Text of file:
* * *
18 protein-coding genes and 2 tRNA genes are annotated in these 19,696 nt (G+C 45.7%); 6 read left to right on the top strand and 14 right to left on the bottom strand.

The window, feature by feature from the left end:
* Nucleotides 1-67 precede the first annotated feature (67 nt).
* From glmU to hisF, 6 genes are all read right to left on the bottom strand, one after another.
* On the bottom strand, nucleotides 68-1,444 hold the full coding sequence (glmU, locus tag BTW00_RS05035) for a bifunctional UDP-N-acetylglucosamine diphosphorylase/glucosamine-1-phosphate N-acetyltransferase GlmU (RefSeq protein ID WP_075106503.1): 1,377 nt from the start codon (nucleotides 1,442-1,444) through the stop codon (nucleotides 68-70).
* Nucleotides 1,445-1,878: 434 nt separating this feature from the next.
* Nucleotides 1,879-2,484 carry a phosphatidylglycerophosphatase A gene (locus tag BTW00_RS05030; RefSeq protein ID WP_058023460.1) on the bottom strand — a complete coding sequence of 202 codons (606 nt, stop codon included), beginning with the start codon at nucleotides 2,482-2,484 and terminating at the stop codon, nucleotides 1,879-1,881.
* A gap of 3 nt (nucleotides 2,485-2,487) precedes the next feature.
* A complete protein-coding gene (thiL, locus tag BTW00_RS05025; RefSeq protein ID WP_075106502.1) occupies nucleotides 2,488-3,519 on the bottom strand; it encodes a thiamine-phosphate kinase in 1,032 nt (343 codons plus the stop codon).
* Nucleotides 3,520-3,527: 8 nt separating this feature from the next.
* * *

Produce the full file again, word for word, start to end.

18 protein-coding genes and 2 tRNA genes are annotated in these 19,696 nt (G+C 45.7%); 6 read left to right on the top strand and 14 right to left on the bottom strand.

The window, feature by feature from the left end:
* Nucleotides 1-67 precede the first annotated feature (67 nt).
* From glmU to hisF, 6 genes are all read right to left on the bottom strand, one after another.
* On the bottom strand, nucleotides 68-1,444 hold the full coding sequence (glmU, locus tag BTW00_RS05035) for a bifunctional UDP-N-acetylglucosamine diphosphorylase/glucosamine-1-phosphate N-acetyltransferase GlmU (RefSeq protein ID WP_075106503.1): 1,377 nt from the start codon (nucleotides 1,442-1,444) through the stop codon (nucleotides 68-70).
* Nucleotides 1,445-1,878: 434 nt separating this feature from the next.
* Nucleotides 1,879-2,484 carry a phosphatidylglycerophosphatase A gene (locus tag BTW00_RS05030; RefSeq protein ID WP_058023460.1) on the bottom strand — a complete coding sequence of 202 codons (606 nt, stop codon included), beginning with the start codon at nucleotides 2,482-2,484 and terminating at the stop codon, nucleotides 1,879-1,881.
* A gap of 3 nt (nucleotides 2,485-2,487) precedes the next feature.
* A complete protein-coding gene (thiL, locus tag BTW00_RS05025; RefSeq protein ID WP_075106502.1) occupies nucleotides 2,488-3,519 on the bottom strand; it encodes a thiamine-phosphate kinase in 1,032 nt (343 codons plus the stop codon).
* Nucleotides 3,520-3,527: 8 nt separating this feature from the next.